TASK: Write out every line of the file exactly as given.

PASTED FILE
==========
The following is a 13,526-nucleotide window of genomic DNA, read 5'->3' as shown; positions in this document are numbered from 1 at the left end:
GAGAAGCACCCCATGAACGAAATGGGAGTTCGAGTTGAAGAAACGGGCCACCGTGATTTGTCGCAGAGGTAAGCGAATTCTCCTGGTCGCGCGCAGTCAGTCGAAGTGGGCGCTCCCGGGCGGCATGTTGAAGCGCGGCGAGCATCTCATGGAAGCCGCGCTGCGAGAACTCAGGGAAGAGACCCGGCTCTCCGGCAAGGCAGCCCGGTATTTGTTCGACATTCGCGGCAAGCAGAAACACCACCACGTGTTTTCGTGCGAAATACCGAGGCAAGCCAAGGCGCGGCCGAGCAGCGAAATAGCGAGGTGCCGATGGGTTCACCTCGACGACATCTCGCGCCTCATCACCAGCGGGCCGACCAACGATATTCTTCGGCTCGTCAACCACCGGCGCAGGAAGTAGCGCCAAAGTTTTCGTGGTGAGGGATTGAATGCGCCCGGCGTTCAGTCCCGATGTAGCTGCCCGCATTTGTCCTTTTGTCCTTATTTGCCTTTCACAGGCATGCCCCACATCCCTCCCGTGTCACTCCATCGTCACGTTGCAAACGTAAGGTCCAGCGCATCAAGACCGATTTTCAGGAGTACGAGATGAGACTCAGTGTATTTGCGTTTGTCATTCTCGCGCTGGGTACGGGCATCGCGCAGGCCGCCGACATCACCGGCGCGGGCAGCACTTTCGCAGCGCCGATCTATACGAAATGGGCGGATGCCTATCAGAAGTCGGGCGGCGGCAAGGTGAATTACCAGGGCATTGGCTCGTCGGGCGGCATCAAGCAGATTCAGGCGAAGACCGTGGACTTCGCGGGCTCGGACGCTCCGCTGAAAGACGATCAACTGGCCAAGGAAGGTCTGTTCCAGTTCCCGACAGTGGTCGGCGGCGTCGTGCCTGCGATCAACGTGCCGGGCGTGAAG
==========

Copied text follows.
The following is a 13,526-nucleotide window of genomic DNA, read 5'->3' as shown; positions in this document are numbered from 1 at the left end:
GAGAAGCACCCCATGAACGAAATGGGAGTTCGAGTTGAAGAAACGGGCCACCGTGATTTGTCGCAGAGGTAAGCGAATTCTCCTGGTCGCGCGCAGTCAGTCGAAGTGGGCGCTCCCGGGCGGCATGTTGAAGCGCGGCGAGCATCTCATGGAAGCCGCGCTGCGAGAACTCAGGGAAGAGACCCGGCTCTCCGGCAAGGCAGCCCGGTATTTGTTCGACATTCGCGGCAAGCAGAAACACCACCACGTGTTTTCGTGCGAAATACCGAGGCAAGCCAAGGCGCGGCCGAGCAGCGAAATAGCGAGGTGCCGATGGGTTCACCTCGACGACATCTCGCGCCTCATCACCAGCGGGCCGACCAACGATATTCTTCGGCTCGTCAACCACCGGCGCAGGAAGTAGCGCCAAAGTTTTCGTGGTGAGGGATTGAATGCGCCCGGCGTTCAGTCCCGATGTAGCTGCCCGCATTTGTCCTTTTGTCCTTATTTGCCTTTCACAGGCATGCCCCACATCCCTCCCGTGTCACTCCATCGTCACGTTGCAAACGTAAGGTCCAGCGCATCAAGACCGATTTTCAGGAGTACGAGATGAGACTCAGTGTATTTGCGTTTGTCATTCTCGCGCTGGGTACGGGCATCGCGCAGGCCGCCGACATCACCGGCGCGGGCAGCACTTTCGCAGCGCCGATCTATACGAAATGGGCGGATGCCTATCAGAAGTCGGGCGGCGGCAAGGTGAATTACCAGGGCATTGGCTCGTCGGGCGGCATCAAGCAGATTCAGGCGAAGACCGTGGACTTCGCGGGCTCGGACGCTCCGCTGAAAGACGATCAACTGGCCAAGGAAGGTCTGTTCCAGTTCCCGACAGTGGTCGGCGGCGTCGTGCCTGCGATCAACGTGCCGGGCGTGAAG